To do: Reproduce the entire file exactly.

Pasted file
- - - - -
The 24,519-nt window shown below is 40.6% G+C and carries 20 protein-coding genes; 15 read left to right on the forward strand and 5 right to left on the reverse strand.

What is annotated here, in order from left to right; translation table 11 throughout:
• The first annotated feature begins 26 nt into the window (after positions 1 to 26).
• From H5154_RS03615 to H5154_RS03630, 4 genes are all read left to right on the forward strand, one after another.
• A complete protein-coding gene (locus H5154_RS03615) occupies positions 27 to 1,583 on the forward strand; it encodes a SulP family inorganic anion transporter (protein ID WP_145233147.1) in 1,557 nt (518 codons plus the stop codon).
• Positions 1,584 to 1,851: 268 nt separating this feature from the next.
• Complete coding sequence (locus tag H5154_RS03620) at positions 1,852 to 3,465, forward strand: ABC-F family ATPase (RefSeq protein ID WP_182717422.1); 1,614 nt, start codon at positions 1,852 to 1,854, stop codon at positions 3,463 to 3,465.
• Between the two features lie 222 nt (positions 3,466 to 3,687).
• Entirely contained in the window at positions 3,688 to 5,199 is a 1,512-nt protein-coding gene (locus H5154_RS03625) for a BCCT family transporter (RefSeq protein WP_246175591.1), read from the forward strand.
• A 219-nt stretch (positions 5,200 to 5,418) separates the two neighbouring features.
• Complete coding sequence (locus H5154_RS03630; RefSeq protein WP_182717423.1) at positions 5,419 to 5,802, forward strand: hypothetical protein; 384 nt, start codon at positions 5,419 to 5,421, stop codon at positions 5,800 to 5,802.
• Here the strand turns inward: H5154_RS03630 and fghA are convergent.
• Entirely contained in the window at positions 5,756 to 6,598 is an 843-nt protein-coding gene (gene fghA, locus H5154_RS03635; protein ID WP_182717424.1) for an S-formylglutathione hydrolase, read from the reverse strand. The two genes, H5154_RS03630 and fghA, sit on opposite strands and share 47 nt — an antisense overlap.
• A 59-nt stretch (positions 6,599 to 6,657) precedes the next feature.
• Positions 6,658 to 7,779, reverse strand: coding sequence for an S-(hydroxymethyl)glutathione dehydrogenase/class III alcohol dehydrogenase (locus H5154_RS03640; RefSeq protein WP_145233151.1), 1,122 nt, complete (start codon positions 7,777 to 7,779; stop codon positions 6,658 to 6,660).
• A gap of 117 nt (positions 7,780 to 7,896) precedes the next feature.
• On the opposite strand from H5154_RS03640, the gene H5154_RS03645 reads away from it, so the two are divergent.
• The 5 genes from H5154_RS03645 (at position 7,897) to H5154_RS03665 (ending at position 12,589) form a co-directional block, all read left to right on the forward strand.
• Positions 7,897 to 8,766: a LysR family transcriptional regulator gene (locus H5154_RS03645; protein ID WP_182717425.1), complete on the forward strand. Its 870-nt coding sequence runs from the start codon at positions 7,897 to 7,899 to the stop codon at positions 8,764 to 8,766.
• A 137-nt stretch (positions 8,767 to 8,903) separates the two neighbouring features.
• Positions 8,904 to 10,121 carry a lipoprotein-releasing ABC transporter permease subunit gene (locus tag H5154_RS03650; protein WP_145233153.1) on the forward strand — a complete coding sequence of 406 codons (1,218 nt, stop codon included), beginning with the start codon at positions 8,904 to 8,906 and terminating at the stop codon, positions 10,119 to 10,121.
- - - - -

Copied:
The 24,519-nt window shown below is 40.6% G+C and carries 20 protein-coding genes; 15 read left to right on the forward strand and 5 right to left on the reverse strand.

What is annotated here, in order from left to right; translation table 11 throughout:
• The first annotated feature begins 26 nt into the window (after positions 1 to 26).
• From H5154_RS03615 to H5154_RS03630, 4 genes are all read left to right on the forward strand, one after another.
• A complete protein-coding gene (locus H5154_RS03615) occupies positions 27 to 1,583 on the forward strand; it encodes a SulP family inorganic anion transporter (protein ID WP_145233147.1) in 1,557 nt (518 codons plus the stop codon).
• Positions 1,584 to 1,851: 268 nt separating this feature from the next.
• Complete coding sequence (locus tag H5154_RS03620) at positions 1,852 to 3,465, forward strand: ABC-F family ATPase (RefSeq protein ID WP_182717422.1); 1,614 nt, start codon at positions 1,852 to 1,854, stop codon at positions 3,463 to 3,465.
• Between the two features lie 222 nt (positions 3,466 to 3,687).
• Entirely contained in the window at positions 3,688 to 5,199 is a 1,512-nt protein-coding gene (locus H5154_RS03625) for a BCCT family transporter (RefSeq protein WP_246175591.1), read from the forward strand.
• A 219-nt stretch (positions 5,200 to 5,418) separates the two neighbouring features.
• Complete coding sequence (locus H5154_RS03630; RefSeq protein WP_182717423.1) at positions 5,419 to 5,802, forward strand: hypothetical protein; 384 nt, start codon at positions 5,419 to 5,421, stop codon at positions 5,800 to 5,802.
• Here the strand turns inward: H5154_RS03630 and fghA are convergent.
• Entirely contained in the window at positions 5,756 to 6,598 is an 843-nt protein-coding gene (gene fghA, locus H5154_RS03635; protein ID WP_182717424.1) for an S-formylglutathione hydrolase, read from the reverse strand. The two genes, H5154_RS03630 and fghA, sit on opposite strands and share 47 nt — an antisense overlap.
• A 59-nt stretch (positions 6,599 to 6,657) precedes the next feature.
• Positions 6,658 to 7,779, reverse strand: coding sequence for an S-(hydroxymethyl)glutathione dehydrogenase/class III alcohol dehydrogenase (locus H5154_RS03640; RefSeq protein WP_145233151.1), 1,122 nt, complete (start codon positions 7,777 to 7,779; stop codon positions 6,658 to 6,660).
• A gap of 117 nt (positions 7,780 to 7,896) precedes the next feature.
• On the opposite strand from H5154_RS03640, the gene H5154_RS03645 reads away from it, so the two are divergent.
• The 5 genes from H5154_RS03645 (at position 7,897) to H5154_RS03665 (ending at position 12,589) form a co-directional block, all read left to right on the forward strand.
• Positions 7,897 to 8,766: a LysR family transcriptional regulator gene (locus H5154_RS03645; protein ID WP_182717425.1), complete on the forward strand. Its 870-nt coding sequence runs from the start codon at positions 7,897 to 7,899 to the stop codon at positions 8,764 to 8,766.
• A 137-nt stretch (positions 8,767 to 8,903) separates the two neighbouring features.
• Positions 8,904 to 10,121 carry a lipoprotein-releasing ABC transporter permease subunit gene (locus tag H5154_RS03650; protein WP_145233153.1) on the forward strand — a complete coding sequence of 406 codons (1,218 nt, stop codon included), beginning with the start codon at positions 8,904 to 8,906 and terminating at the stop codon, positions 10,119 to 10,121.